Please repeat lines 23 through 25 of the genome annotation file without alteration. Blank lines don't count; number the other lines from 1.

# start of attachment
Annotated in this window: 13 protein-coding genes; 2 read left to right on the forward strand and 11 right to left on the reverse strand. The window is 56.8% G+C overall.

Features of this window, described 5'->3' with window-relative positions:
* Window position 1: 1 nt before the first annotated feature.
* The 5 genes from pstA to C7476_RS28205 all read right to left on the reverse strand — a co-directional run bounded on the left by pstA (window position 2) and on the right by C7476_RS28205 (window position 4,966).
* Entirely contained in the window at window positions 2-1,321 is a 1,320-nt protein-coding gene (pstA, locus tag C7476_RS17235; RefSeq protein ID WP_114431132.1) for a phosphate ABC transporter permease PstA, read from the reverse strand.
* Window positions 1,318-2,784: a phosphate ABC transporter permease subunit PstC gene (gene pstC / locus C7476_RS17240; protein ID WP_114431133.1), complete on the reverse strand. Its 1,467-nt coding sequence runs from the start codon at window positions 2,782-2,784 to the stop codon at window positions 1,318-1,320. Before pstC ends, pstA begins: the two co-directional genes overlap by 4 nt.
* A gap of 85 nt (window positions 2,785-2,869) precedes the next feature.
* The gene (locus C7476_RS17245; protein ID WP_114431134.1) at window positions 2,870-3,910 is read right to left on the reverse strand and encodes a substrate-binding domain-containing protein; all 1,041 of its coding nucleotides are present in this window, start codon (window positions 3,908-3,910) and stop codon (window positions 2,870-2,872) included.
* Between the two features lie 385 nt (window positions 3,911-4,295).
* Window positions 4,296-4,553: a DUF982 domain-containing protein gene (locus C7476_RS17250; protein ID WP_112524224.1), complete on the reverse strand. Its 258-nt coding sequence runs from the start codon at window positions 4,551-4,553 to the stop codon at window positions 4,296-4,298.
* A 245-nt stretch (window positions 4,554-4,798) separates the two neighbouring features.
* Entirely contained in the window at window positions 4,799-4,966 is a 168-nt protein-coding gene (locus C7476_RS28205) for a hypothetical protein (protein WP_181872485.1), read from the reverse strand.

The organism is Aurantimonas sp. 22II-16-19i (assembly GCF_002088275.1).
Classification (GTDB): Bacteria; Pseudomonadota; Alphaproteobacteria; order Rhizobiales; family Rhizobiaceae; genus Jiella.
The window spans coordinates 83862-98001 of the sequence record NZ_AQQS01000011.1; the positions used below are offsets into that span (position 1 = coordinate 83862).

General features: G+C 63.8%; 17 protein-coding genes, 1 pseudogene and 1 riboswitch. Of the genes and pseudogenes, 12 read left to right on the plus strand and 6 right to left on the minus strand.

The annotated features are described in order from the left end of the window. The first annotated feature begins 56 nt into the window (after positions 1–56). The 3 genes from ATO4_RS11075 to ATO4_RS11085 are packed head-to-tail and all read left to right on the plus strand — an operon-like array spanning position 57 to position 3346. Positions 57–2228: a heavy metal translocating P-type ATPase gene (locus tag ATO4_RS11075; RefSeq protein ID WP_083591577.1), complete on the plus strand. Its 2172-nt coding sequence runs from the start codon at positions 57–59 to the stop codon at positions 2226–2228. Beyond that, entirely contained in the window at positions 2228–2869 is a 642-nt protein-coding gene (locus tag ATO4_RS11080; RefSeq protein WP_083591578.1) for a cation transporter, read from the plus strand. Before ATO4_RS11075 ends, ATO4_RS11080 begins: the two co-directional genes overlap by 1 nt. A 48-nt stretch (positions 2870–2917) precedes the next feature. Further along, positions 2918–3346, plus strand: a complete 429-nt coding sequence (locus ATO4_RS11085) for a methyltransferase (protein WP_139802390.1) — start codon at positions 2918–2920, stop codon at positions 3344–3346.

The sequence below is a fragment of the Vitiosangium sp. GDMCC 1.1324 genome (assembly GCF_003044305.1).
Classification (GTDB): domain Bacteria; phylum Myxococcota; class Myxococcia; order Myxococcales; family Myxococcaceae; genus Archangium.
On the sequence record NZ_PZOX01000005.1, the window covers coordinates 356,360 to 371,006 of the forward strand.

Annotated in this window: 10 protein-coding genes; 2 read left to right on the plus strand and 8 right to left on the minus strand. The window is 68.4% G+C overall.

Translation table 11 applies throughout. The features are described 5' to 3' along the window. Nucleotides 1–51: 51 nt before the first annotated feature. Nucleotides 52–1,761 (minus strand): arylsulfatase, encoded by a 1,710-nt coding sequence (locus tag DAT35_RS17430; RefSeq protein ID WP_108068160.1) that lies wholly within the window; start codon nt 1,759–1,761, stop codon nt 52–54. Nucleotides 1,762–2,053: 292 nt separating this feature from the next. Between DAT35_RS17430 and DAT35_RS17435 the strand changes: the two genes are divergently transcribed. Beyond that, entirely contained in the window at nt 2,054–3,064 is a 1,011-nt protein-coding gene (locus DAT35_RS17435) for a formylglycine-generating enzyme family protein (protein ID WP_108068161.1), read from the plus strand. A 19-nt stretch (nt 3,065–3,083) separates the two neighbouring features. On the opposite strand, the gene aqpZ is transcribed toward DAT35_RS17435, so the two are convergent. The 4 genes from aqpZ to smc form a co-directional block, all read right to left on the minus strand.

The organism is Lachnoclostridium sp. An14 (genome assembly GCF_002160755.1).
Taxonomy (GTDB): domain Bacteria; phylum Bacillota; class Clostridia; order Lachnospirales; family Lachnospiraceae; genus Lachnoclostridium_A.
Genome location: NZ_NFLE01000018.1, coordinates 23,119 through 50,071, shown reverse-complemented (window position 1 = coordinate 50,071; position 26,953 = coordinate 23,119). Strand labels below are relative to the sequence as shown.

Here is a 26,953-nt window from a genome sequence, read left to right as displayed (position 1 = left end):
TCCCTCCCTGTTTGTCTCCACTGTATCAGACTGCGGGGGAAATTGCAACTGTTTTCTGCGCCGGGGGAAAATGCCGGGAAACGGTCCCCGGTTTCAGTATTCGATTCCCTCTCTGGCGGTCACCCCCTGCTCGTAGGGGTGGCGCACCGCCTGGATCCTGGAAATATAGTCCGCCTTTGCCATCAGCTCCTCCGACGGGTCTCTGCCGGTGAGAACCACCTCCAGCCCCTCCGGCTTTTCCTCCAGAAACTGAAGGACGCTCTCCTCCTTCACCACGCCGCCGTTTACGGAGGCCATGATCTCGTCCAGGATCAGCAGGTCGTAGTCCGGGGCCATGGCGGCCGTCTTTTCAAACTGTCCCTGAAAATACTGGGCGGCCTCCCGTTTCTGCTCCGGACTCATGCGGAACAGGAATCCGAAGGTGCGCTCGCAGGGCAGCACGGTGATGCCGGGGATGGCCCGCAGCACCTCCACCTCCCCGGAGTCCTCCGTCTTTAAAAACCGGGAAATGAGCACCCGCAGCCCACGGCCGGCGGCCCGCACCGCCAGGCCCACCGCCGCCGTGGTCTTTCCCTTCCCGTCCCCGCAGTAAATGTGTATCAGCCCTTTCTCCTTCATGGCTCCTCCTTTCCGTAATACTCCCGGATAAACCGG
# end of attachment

The organism is Lachnoclostridium sp. An14 (genome assembly GCF_002160755.1).
Taxonomy (GTDB): domain Bacteria; phylum Bacillota; class Clostridia; order Lachnospirales; family Lachnospiraceae; genus Lachnoclostridium_A.
Genome location: NZ_NFLE01000018.1, coordinates 23,119 through 50,071, shown reverse-complemented (window position 1 = coordinate 50,071; position 26,953 = coordinate 23,119). Strand labels below are relative to the sequence as shown.